According to Drs. Pitman and Rubin, the list of other possible causes could include:
Explore This IssueFebruary 2014
- Esophageal problems;
- Thyroid issues, such as thyroiditis and goiter;
- Muscle strain and muscle tension dysphonia from overuse of voice or tightness of muscles from speaking;
- Cervical spine osteophytes;
- Lingual tonsil hypertrophy;
- Medications, such as sprays that relax the throat; and
- Isolated cases in which tumors or malignancy cause a globus sensation.
Globus has been referred to as globus hystericus, although the term is out of use today. Although there is no connection to women’s health issues, as the term might suggest, there can be a connection between globus and anxiety. “Anxiety and globus is really a ‘chicken and egg’ scenario,” said Dr. Rubin. “It can be difficult to tell which was first to show up. Also, it is known that anxiety may make a globus sensation worse.”
Globus has been recognized as a symptom of depression and other psychological disorders. In a 2009 study, for example, globus was linked with depression and somatization disorder among a wide range of psychopathology in men (Psychosom Med. 2009;71:1026-1031).
Identifying the Problem
Treatments for globus can vary as widely as its etiology, but investigating the exact cause and ruling out possibly devastating factors are the first steps.
“The goal is to rule out significant pathology, identify the etiology of the symptoms, and then decide whether or not it’s worth treating,” said Dr. Pitman. “Reassuring the patient that the sensation is real and ruling out a dangerous disorder is often enough. If a patient wants to try to alleviate the sensation, then an otolaryngologist might try a few things. Sometimes it’s difficult to identify the specific etiology, so you have to use your best presumption based on the general findings of the history and physical exam. It is important to then systematically treat the possibilities to help not only alleviate the symptoms but also to identify the diagnosis.”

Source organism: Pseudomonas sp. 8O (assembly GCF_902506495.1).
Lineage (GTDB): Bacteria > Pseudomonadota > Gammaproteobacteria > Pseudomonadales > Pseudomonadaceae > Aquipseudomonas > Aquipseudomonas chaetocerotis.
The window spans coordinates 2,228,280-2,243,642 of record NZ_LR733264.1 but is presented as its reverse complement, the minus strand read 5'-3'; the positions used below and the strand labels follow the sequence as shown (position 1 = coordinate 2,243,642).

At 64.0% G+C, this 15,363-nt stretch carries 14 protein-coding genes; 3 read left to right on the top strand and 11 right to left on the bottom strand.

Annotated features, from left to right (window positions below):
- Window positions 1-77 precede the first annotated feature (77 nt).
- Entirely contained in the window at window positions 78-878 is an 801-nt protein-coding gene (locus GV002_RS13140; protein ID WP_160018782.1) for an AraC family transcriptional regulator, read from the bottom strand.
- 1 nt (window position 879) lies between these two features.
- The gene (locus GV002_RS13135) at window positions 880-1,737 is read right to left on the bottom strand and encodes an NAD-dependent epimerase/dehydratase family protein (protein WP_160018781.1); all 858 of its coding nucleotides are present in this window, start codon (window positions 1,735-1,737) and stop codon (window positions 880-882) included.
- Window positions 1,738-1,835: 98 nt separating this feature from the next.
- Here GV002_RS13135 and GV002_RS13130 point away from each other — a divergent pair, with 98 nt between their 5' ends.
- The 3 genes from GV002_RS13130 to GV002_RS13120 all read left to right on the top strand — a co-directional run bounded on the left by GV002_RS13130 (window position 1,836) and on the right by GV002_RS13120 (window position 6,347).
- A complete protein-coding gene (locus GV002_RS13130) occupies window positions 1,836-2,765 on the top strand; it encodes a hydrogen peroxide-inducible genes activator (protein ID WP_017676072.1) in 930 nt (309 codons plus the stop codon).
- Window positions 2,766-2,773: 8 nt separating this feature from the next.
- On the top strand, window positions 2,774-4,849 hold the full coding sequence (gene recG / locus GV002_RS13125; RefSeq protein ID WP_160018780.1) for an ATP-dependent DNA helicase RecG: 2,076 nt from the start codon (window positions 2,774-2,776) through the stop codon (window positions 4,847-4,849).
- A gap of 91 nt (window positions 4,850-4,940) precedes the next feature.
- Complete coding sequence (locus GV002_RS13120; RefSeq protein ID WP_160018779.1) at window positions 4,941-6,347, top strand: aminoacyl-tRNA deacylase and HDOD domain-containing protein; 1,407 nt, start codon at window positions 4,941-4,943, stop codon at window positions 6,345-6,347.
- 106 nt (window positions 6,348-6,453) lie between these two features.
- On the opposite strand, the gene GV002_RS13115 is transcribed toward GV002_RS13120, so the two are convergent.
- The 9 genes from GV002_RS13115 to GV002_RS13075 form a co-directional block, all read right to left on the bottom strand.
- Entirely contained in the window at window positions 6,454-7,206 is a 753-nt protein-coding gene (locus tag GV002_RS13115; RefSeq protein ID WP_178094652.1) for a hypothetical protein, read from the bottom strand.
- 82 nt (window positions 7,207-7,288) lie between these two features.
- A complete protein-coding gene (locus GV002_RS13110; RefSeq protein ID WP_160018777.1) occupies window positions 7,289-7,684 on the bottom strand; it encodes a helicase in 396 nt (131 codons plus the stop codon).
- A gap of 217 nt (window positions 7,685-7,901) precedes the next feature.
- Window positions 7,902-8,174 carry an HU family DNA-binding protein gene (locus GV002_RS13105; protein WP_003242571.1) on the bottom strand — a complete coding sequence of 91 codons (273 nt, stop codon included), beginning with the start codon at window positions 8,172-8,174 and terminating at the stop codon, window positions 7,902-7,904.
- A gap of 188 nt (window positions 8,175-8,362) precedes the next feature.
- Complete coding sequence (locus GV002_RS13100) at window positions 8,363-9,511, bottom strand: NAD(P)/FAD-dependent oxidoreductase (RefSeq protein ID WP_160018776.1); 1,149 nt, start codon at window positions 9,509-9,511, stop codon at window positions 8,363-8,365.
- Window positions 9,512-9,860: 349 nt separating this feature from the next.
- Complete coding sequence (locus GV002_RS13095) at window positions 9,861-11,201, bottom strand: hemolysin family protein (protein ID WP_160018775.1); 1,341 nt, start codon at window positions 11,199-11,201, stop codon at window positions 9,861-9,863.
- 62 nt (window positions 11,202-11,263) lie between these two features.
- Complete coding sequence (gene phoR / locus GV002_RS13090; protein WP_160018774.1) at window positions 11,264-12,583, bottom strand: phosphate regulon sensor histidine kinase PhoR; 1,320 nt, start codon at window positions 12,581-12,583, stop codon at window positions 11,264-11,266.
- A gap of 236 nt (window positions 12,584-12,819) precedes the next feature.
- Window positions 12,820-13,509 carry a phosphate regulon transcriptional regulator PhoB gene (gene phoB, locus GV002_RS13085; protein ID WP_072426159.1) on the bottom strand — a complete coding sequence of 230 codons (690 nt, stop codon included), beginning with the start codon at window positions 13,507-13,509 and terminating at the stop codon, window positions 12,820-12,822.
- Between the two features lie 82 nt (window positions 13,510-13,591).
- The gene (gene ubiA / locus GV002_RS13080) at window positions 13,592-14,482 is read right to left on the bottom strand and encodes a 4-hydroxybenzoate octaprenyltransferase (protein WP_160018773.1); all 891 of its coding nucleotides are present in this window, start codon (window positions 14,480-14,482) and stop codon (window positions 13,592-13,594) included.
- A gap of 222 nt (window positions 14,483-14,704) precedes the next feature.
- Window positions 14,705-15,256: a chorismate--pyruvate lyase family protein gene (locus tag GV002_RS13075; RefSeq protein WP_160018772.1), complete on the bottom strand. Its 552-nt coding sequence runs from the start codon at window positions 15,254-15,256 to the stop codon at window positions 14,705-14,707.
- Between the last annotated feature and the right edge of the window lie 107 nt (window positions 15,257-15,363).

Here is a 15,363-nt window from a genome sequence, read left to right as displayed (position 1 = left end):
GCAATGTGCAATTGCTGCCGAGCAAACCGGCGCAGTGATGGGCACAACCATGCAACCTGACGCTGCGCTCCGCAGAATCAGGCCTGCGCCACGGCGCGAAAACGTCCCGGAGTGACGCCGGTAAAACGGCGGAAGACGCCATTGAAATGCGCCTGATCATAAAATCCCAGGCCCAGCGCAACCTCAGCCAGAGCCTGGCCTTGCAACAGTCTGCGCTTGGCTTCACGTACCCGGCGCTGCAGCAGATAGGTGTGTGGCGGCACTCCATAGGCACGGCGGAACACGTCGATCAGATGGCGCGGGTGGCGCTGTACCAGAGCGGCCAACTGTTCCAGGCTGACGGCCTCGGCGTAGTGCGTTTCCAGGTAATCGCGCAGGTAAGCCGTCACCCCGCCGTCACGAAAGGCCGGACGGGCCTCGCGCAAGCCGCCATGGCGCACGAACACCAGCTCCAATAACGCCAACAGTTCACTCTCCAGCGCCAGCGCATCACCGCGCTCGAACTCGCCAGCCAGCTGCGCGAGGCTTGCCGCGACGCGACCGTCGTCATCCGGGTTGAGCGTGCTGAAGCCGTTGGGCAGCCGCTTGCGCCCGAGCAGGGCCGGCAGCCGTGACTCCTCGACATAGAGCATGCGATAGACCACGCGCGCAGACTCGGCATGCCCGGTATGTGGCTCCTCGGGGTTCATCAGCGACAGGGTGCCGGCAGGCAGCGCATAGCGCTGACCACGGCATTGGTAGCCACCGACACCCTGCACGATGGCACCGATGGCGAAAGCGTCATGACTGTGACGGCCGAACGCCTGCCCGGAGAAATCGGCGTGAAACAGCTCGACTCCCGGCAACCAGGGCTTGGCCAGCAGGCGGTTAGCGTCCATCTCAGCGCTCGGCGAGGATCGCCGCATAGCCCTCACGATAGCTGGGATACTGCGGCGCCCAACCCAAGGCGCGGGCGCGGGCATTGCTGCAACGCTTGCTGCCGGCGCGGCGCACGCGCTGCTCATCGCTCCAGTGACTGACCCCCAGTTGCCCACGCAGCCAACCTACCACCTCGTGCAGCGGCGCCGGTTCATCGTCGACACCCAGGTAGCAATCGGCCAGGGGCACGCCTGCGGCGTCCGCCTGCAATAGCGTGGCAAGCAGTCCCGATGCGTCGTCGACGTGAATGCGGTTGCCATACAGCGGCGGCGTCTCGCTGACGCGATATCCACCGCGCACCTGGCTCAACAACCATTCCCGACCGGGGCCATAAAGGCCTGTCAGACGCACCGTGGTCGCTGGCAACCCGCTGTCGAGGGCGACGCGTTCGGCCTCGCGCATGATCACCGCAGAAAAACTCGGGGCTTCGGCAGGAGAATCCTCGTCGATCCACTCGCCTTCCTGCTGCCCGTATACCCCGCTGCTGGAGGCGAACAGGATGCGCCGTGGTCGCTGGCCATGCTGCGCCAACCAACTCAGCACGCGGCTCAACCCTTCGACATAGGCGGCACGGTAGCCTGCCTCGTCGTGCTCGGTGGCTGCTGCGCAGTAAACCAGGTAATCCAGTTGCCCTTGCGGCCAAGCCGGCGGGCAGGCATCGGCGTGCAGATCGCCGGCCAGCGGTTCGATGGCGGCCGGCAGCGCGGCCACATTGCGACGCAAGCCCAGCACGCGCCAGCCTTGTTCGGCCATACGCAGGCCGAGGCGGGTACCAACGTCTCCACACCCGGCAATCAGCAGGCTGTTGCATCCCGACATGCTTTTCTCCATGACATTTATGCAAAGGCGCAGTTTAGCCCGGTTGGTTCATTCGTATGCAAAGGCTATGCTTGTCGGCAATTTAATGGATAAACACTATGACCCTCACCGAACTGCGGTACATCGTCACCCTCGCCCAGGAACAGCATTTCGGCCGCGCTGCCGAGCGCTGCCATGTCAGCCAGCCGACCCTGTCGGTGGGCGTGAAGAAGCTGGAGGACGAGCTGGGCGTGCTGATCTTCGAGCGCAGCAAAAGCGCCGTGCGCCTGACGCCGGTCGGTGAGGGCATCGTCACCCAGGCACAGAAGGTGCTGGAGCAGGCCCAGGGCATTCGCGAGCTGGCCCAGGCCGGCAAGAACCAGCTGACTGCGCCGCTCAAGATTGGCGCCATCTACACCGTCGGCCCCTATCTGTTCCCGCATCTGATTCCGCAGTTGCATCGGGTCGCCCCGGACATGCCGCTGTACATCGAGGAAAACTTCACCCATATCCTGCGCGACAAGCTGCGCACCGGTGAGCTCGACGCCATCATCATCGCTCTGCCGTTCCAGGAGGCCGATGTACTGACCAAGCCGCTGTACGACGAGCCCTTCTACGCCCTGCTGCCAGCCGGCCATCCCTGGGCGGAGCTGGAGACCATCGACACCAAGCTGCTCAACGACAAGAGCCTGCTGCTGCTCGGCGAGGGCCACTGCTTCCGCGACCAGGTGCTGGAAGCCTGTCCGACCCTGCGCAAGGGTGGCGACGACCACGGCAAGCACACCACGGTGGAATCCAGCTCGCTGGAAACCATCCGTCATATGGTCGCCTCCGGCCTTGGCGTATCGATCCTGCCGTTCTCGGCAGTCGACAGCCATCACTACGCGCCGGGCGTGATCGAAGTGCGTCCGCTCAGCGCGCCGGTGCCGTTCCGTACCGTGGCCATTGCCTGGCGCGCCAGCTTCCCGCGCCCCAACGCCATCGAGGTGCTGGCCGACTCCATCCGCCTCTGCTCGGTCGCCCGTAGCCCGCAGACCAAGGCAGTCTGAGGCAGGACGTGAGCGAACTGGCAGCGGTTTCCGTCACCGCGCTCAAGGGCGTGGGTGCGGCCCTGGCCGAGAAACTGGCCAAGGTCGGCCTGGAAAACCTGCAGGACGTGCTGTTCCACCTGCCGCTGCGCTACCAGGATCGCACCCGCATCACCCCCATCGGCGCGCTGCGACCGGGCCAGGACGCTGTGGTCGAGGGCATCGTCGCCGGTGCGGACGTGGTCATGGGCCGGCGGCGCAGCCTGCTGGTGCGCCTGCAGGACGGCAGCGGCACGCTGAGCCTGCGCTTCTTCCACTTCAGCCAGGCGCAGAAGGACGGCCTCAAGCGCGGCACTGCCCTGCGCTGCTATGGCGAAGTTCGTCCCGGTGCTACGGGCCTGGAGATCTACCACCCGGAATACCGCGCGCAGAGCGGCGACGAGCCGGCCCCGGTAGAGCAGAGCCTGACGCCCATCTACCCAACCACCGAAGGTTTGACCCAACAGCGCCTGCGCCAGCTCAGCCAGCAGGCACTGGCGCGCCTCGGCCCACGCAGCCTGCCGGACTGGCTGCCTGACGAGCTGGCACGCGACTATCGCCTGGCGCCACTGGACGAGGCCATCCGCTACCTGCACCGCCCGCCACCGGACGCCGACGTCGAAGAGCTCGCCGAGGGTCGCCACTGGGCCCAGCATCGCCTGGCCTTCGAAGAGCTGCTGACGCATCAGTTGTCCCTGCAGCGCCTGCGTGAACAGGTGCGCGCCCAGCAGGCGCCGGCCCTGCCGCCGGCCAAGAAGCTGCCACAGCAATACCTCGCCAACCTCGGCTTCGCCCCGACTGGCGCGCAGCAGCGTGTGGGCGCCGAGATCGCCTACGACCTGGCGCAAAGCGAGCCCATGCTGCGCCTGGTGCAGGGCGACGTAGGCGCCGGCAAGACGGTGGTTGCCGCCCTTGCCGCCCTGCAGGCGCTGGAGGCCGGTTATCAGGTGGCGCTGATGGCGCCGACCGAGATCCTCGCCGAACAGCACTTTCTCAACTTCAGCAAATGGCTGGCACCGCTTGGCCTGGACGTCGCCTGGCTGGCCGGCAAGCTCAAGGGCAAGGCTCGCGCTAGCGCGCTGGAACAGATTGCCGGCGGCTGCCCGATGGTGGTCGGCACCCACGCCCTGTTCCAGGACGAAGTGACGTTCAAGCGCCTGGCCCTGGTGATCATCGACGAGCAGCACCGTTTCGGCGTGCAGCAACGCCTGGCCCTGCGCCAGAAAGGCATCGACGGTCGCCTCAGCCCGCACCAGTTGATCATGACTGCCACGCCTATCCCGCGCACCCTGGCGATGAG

One of the most useful diagnostic tools is transnasal esophagoscope. “Because the possibility that an esophageal disorder or tumor can cause globus, this tool is being used to evaluate the esophagus by more otolaryngologists to make sure that they aren’t missing something,” said Dr. Pitman.
“Some physicians order CT scans or even proceed to the operating room for endoscopy under general anesthesia to rule out a more ominous etiology,” added Dr. Rubin. “If an otolaryngologist suspects upper esophageal sphincter spasm or esophageal dysmotility, a barium swallow and high-resolution manometry can help confirm it. Also, pH probe testing and impedance testing can help search for reflux. However, I personally feel that empiric treatment with reflux medications and/or gabapentin, or other medication used to treat neuralgia, can be diagnostic as well as therapeutic,” said Dr. Rubin. “The majority of cases will get better with these treatments, and additional testing can be avoided.”